Practice Safe Driving When Operating a Forklift

Tens of thousands of forklift-related injuries occur every year in U.S. workplaces, most of them preventable.

Employees may be injured when a lift falls between loading docks and an unsecured trailer, and others are injured or even killed when forklifts are accidentally driven off loading docks.

According to Fed Osha, some of the most common types of forklift accidents are:

  • Forklift rollovers
  • Human impacts
  • Falling loads
  • Truck falling off a dock or trailer
  • Crushed by a forklift


Common mistakes that cause forklift accidents include improper backing techniques, turning and failure to warn others about a forklift usage nearby.

Proper training and monitoring are crucial to avoiding forklift accidents and injuries. Employees need adequate training under close supervision in proper operational procedures and safety regulations.

Such training should include written operating procedures and safety regs, as well as the inspection guidelines and maintenance schedule for the machinery.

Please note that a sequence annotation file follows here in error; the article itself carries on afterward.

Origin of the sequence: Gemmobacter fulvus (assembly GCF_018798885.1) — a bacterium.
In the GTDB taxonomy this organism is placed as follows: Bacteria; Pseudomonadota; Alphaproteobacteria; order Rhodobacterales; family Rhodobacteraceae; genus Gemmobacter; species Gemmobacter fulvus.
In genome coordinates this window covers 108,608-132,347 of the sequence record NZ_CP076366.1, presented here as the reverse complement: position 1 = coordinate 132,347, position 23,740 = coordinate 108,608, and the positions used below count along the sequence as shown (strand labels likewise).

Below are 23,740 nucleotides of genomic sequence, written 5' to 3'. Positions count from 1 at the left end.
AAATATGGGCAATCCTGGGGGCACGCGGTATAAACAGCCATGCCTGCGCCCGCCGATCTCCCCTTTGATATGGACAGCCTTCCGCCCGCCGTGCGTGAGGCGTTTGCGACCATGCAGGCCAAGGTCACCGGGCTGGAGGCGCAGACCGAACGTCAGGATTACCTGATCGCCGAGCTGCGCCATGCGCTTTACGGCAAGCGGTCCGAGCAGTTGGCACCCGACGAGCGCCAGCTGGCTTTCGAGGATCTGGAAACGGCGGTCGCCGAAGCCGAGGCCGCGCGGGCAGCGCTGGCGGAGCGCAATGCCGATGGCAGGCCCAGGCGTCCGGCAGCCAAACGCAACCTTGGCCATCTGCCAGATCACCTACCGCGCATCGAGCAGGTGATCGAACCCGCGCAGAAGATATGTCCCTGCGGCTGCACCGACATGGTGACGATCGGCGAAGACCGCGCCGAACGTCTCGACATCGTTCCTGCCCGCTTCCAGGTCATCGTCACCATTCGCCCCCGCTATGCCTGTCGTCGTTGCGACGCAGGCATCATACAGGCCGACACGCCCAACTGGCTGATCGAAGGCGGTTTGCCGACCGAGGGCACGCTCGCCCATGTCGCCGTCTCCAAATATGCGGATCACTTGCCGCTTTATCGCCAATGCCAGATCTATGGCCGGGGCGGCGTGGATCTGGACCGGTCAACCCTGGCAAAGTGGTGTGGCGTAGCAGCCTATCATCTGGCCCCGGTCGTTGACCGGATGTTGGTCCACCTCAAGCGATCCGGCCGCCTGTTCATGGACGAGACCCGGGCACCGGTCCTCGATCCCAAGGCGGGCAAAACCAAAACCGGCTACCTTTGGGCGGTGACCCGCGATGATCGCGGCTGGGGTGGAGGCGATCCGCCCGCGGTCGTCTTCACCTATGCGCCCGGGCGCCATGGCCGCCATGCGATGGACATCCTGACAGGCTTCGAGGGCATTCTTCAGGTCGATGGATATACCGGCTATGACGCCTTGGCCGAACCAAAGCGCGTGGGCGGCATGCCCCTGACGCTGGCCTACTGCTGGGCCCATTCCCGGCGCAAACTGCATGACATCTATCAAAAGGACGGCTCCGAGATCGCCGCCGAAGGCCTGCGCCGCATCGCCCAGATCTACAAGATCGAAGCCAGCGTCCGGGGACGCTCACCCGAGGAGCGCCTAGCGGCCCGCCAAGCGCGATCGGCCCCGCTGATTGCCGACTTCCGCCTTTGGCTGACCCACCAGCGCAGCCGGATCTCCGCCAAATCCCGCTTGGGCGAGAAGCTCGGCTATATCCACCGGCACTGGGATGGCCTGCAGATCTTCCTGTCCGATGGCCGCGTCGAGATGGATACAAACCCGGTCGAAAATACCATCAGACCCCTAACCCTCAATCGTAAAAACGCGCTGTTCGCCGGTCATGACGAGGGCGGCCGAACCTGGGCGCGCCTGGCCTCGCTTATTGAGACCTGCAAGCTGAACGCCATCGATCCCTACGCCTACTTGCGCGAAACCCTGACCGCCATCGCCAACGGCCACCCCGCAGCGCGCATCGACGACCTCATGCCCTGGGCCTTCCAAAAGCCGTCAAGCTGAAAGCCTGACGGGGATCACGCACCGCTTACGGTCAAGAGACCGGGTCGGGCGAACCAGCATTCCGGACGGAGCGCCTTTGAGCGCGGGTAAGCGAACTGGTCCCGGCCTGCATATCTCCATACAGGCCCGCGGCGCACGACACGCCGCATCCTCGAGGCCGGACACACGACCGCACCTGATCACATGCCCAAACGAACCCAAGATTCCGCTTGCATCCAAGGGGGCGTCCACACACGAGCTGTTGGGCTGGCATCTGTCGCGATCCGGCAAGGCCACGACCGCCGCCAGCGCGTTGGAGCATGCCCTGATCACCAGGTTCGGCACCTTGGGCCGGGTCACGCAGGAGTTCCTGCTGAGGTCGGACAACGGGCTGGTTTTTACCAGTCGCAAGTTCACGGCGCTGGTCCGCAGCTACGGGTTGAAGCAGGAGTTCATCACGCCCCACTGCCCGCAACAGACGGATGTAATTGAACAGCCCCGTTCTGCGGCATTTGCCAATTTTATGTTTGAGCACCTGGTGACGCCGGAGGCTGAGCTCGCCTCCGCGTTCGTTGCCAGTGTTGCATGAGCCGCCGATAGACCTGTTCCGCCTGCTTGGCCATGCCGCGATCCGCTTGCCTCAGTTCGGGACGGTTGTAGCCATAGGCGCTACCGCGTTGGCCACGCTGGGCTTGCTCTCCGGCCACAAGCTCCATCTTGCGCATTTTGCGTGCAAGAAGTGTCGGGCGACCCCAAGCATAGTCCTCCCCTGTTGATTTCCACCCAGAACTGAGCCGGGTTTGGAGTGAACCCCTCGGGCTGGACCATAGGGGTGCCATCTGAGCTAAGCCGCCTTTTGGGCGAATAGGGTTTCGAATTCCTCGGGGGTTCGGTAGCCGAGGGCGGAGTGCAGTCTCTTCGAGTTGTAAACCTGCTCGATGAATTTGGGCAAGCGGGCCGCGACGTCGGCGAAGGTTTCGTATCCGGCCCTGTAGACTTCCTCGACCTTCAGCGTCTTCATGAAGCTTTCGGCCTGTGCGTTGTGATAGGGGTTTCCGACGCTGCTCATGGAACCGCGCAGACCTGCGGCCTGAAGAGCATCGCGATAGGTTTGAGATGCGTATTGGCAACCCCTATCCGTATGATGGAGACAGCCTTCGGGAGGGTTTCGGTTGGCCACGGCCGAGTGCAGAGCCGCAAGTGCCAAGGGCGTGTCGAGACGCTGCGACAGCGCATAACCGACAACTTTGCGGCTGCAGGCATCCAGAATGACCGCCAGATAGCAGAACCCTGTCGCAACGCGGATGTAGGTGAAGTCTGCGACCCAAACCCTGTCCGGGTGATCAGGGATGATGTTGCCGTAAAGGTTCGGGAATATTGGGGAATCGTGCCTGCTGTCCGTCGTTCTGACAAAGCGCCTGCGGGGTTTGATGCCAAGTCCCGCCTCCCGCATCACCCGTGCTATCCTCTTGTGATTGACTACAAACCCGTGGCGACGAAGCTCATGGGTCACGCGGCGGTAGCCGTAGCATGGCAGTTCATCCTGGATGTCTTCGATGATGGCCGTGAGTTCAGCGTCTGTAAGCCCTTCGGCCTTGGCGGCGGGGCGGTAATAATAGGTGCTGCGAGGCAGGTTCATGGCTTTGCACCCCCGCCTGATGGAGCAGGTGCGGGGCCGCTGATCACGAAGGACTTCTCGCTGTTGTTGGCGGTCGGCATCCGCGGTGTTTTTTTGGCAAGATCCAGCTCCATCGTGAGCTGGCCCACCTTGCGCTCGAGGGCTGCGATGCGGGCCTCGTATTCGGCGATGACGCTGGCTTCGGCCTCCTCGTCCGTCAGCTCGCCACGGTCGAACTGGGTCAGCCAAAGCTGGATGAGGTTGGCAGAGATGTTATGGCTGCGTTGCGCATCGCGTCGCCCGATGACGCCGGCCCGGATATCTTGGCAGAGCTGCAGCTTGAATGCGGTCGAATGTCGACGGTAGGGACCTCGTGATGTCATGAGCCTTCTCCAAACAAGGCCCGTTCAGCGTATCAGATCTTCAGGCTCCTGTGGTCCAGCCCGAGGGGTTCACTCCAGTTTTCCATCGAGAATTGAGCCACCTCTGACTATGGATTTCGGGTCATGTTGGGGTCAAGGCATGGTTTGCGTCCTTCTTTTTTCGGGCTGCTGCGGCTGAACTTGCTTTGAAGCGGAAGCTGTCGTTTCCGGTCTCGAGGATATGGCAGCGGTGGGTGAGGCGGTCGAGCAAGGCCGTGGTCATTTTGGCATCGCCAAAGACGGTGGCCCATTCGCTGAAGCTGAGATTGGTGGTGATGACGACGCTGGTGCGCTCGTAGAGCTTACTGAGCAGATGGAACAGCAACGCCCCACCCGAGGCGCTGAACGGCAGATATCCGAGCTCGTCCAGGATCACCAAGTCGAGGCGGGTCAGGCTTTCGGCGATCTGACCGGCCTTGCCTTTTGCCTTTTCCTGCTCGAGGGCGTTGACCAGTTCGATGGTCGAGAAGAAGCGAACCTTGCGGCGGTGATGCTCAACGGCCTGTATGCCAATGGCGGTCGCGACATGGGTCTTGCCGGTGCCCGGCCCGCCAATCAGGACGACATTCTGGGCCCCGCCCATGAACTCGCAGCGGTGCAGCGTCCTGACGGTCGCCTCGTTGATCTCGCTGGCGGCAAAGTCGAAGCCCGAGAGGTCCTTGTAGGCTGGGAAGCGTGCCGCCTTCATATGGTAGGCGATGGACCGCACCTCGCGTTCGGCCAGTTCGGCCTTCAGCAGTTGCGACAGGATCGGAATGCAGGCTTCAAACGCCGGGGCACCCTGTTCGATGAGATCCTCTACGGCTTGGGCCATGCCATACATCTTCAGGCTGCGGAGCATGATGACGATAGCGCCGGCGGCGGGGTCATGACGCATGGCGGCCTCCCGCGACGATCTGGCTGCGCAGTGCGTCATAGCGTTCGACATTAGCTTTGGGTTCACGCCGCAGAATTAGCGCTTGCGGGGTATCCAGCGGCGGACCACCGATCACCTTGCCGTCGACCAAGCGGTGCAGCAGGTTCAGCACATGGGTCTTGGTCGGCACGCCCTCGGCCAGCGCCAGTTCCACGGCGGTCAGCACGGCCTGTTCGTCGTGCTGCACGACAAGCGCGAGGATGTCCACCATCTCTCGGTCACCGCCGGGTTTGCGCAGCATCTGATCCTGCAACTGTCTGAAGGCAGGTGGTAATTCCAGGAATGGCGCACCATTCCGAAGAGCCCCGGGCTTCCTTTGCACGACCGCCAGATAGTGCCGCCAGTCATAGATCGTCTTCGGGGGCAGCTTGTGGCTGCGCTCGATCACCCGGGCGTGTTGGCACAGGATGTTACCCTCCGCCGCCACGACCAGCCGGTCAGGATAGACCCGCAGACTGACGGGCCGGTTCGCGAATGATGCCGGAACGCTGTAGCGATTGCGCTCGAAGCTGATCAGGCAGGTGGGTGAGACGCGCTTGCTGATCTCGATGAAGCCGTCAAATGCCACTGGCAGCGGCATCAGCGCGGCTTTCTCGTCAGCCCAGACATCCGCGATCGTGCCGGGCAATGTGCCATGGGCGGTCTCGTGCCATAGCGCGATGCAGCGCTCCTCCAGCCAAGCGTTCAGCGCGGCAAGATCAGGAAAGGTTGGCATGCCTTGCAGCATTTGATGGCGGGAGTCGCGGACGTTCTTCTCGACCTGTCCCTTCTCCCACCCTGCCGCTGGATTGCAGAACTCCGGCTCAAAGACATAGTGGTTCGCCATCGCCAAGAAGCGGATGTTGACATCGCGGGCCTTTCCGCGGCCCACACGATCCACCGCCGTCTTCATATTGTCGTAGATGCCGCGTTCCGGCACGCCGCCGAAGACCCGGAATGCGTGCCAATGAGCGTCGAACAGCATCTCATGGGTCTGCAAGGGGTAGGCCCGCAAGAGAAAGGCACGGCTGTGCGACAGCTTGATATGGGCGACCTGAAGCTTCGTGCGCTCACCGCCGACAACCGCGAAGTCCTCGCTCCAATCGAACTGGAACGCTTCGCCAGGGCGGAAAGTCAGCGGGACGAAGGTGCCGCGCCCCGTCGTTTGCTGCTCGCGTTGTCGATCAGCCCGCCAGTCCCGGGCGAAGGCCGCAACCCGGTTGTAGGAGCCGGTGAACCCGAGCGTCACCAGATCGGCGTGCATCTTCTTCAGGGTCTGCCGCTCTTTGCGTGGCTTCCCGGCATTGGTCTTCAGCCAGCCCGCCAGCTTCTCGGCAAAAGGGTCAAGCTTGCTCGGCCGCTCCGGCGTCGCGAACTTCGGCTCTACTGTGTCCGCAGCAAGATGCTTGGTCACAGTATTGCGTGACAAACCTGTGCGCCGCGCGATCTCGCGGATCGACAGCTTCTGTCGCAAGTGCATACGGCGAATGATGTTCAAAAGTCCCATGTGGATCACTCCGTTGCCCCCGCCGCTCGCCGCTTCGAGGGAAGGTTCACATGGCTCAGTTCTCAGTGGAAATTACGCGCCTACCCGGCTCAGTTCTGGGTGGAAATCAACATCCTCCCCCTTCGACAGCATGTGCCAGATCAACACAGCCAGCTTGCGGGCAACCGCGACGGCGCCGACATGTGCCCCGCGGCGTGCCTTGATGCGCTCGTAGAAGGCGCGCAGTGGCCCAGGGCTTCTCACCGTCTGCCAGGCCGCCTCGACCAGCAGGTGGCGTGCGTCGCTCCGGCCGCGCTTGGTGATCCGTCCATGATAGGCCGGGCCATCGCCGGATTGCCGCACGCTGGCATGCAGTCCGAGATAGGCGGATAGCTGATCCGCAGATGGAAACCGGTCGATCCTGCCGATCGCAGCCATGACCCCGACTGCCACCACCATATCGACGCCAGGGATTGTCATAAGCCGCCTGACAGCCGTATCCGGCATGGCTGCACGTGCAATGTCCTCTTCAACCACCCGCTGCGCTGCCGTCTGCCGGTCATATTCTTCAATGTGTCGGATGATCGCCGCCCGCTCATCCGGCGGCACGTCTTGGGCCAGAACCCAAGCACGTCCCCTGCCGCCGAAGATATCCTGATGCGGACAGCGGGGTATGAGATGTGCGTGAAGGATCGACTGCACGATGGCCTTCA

Forklift operating procedures should be clearly written and monitored. They should be posted where everyone can see them and include the obvious; everything from not giving rides to the need for good communication between those in the work area when the equipment is in use.

Inspection and maintenance

Furthermore, equipment requires continuous inspection and maintenance.

An operator should inspect the equipment every day before using the forklift, ensuring that the brakes and steering are in good working order. They should also check fluid levels and visually inspect for leaks beneath the equipment.

The final step in ensuring safe forklift operations is to make sure all machinery is kept in good maintenance.

If a forklift begins to show its age, it should be replaced. No employee should be forced to use equipment that is clearly unsafe or has not properly been maintained.

You may not think that a forklift that hasn’t undergone regular maintenance is dangerous: think again:

  • Brake failure can lead to an out-of-control forklift.
  • Broken tines can drop heavy loads.
  • Bald tires are more likely to skid, and
  • Dirty machines are more likely to contribute to fires.

The takeaway

Forklift safety is serious business. They are unwieldy, heavy machines with lots of blind spots. In a busy workplace, dangers abound.

So do the right thing if you have forklifts on your premises. Train your workers and keep the machines in good working order to avoid deadly consequences.

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